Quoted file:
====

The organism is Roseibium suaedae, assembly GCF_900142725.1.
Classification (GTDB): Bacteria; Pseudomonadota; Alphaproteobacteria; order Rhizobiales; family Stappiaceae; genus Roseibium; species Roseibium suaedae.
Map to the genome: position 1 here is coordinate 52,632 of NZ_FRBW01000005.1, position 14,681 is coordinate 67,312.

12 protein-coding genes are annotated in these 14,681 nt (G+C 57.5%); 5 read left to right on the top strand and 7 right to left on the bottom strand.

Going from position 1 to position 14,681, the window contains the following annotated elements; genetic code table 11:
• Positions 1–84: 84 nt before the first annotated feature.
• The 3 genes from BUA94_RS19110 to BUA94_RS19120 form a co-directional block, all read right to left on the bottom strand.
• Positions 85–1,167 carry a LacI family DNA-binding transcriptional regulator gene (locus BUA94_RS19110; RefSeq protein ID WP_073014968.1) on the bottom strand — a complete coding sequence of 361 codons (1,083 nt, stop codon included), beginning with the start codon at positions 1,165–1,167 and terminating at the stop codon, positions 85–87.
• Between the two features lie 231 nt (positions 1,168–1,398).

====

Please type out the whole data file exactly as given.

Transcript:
The organism is Roseibium suaedae, assembly GCF_900142725.1.
Classification (GTDB): Bacteria; Pseudomonadota; Alphaproteobacteria; order Rhizobiales; family Stappiaceae; genus Roseibium; species Roseibium suaedae.
Map to the genome: position 1 here is coordinate 52,632 of NZ_FRBW01000005.1, position 14,681 is coordinate 67,312.

12 protein-coding genes are annotated in these 14,681 nt (G+C 57.5%); 5 read left to right on the top strand and 7 right to left on the bottom strand.

Going from position 1 to position 14,681, the window contains the following annotated elements; genetic code table 11:
• Positions 1–84: 84 nt before the first annotated feature.
• The 3 genes from BUA94_RS19110 to BUA94_RS19120 form a co-directional block, all read right to left on the bottom strand.
• Positions 85–1,167 carry a LacI family DNA-binding transcriptional regulator gene (locus BUA94_RS19110; RefSeq protein ID WP_073014968.1) on the bottom strand — a complete coding sequence of 361 codons (1,083 nt, stop codon included), beginning with the start codon at positions 1,165–1,167 and terminating at the stop codon, positions 85–87.
• Between the two features lie 231 nt (positions 1,168–1,398).